Jim McLoughlin

Jim McLoughlin

 

The Off-Season: Best Time To Grow Or To Decline Personally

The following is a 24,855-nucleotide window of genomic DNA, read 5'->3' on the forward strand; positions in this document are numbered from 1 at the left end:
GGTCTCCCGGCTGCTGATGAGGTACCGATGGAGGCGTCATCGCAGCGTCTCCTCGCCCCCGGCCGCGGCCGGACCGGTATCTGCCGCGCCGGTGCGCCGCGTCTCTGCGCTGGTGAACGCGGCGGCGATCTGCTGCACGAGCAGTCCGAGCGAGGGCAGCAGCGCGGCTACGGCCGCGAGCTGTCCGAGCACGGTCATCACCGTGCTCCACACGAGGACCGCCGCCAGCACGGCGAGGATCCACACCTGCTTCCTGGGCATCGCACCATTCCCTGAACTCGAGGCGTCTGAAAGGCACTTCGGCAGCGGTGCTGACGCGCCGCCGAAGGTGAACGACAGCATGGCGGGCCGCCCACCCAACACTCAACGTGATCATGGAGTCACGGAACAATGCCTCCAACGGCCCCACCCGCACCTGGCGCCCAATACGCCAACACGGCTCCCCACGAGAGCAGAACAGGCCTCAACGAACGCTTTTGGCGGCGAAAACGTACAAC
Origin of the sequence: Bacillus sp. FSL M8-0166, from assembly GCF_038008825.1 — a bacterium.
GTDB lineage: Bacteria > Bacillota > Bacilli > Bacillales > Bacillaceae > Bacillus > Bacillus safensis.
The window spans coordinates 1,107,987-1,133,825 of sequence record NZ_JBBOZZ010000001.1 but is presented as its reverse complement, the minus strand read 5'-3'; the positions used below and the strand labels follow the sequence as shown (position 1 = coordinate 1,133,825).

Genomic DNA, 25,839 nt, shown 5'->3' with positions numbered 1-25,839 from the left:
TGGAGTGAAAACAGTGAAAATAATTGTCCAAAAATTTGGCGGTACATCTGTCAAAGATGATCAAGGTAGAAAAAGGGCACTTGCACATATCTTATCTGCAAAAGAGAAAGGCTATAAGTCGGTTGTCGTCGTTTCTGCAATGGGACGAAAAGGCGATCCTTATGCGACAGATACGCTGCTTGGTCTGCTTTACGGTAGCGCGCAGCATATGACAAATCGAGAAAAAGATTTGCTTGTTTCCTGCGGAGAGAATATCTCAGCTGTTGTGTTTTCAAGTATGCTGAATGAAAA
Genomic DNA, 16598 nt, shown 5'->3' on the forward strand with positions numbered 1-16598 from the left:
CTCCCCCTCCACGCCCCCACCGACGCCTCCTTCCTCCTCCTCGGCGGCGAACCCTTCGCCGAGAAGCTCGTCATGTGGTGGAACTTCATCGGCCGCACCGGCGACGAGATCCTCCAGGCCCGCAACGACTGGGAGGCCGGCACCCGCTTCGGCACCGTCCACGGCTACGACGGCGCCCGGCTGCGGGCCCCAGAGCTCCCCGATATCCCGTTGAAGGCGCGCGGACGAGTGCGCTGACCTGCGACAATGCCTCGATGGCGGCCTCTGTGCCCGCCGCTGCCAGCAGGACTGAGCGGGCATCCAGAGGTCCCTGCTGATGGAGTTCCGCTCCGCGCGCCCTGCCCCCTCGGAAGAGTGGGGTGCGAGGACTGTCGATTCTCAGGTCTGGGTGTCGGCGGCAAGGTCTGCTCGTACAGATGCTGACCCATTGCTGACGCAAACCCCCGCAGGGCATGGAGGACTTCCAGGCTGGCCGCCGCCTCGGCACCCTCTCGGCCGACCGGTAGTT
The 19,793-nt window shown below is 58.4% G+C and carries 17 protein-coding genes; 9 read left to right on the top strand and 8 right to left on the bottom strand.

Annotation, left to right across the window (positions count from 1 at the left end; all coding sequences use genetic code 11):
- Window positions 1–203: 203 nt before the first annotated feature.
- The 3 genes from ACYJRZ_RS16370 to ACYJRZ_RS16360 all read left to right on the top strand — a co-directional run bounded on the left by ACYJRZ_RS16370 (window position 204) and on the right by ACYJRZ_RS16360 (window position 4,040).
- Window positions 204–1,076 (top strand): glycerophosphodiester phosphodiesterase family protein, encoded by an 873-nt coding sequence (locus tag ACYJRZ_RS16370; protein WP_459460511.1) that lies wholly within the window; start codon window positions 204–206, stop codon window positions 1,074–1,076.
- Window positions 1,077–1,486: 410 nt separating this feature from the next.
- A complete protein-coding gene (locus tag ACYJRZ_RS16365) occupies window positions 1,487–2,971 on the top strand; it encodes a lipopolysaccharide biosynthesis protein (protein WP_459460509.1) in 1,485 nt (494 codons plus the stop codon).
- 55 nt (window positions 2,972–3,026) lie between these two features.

Athletes with an ambition to excel in sports soon learn that the best/only time to definitively enhance their skill sets is during the off-season when trial and error experimentation cannot hurt the team.   I can attest to this personally having initially been a run-of-the-mill high school basketball player who through a commitment to extensive summer-time ball yard practice time developed my skill sets to the point of being able to set a New York State private school tournament scoring record and be the recipient of several college scholarship offers.   I can also attest personally to witnessing up to one in four golf course superintendents through the years abusing their off-season time by either doing nothing constructive which has its own set of pitfalls, or bowling and/or playing racket ball during the day while drinking through it all and then going home to upset families at dinner time - a lifestyle that almost universally leads to strained marriages.   Realistically, the opportunities for superintendents to grow themselves and to use their free time constructively between seasons abound; for example, in part, note the following:     To Grow Personally:   Read enough so as to become more conversant in life - thereby communicating better in and outside the profession. Your children will notice. Take advantage of the new knowledge gained through an expanded commitment to reading to write articles first for chapter publications; then for regional and eventually national publications in and outside golf. Then, link all published writings to your career website. Again, your children will notice. Nothing impresses industry watchers, or specifically potential future employers inside and outside golf more than a candidate with a proven track record for good writing that gets published. Look for opportunities to instruct/teach at local community colleges and/or local middle/high schools on subjects that would have appeal to local residents/students. Early teaching experience can blossom into full-time teaching opportunities once a superintendent retires. There is nothing more rewarding or that fosters personal/professional growth more than delivering quality teaching. Start a post-career company with an immediately available full-time partner that you would join part-time during the off-season and then on a full-time basis upon retirement.   To Grow Professionally   Take the off-season opportunity to initiate/upgrade all the websites -- content-wise and photographically -- that support your career; i.e. your personal career website; your club's maintenance program website (see Oct 2 2014 blog); and your children's student websites (see Jun 18th blog). Similarly, take the off-season to definitively upgrade the following documentation: program SOPs; job descriptions; multi-year plans of action; budget formats; and either to create or update in-house video productions. Volunteer for local community service projects, which would earn recognition for the superintendent and his employer. Again, your children will be watching.   To Solidify Family Ties   Travel with family to restore/re-energize self and one-on-one personal ties. To maximize family growth, socialize as a family beyond the immediate circle of professional peers. Experiment with/develop new projects and personal hobbies with family and children.   Until golf course superintendents commit to the off-season further development of their personal and professional skill sets, their careers and lives will more than likely go unfulfilled because this is the only way to effectively commit to the personal pursuit of excellence and to provide the best lifestyle models for their children to emulate.